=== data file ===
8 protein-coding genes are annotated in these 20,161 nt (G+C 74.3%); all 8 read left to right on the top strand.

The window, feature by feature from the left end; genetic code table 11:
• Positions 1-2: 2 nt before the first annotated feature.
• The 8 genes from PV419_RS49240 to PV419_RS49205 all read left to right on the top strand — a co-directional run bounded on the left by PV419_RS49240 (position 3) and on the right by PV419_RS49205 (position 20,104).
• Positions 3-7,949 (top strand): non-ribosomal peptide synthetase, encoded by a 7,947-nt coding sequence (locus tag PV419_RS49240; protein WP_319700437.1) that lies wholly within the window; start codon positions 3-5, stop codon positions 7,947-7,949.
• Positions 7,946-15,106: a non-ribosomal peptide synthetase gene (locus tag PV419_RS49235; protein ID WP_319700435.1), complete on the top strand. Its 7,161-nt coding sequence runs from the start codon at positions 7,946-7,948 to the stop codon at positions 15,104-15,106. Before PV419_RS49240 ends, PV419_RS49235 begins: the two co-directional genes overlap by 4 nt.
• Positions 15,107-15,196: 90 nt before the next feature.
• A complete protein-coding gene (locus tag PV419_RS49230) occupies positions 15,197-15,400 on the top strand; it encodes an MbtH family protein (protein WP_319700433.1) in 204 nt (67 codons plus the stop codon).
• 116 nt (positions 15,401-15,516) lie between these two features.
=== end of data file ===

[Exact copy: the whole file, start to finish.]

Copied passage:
8 protein-coding genes are annotated in these 20,161 nt (G+C 74.3%); all 8 read left to right on the top strand.

The window, feature by feature from the left end; genetic code table 11:
• Positions 1-2: 2 nt before the first annotated feature.
• The 8 genes from PV419_RS49240 to PV419_RS49205 all read left to right on the top strand — a co-directional run bounded on the left by PV419_RS49240 (position 3) and on the right by PV419_RS49205 (position 20,104).
• Positions 3-7,949 (top strand): non-ribosomal peptide synthetase, encoded by a 7,947-nt coding sequence (locus tag PV419_RS49240; protein WP_319700437.1) that lies wholly within the window; start codon positions 3-5, stop codon positions 7,947-7,949.
• Positions 7,946-15,106: a non-ribosomal peptide synthetase gene (locus tag PV419_RS49235; protein ID WP_319700435.1), complete on the top strand. Its 7,161-nt coding sequence runs from the start codon at positions 7,946-7,948 to the stop codon at positions 15,104-15,106. Before PV419_RS49240 ends, PV419_RS49235 begins: the two co-directional genes overlap by 4 nt.
• Positions 15,107-15,196: 90 nt before the next feature.
• A complete protein-coding gene (locus tag PV419_RS49230) occupies positions 15,197-15,400 on the top strand; it encodes an MbtH family protein (protein WP_319700433.1) in 204 nt (67 codons plus the stop codon).
• 116 nt (positions 15,401-15,516) lie between these two features.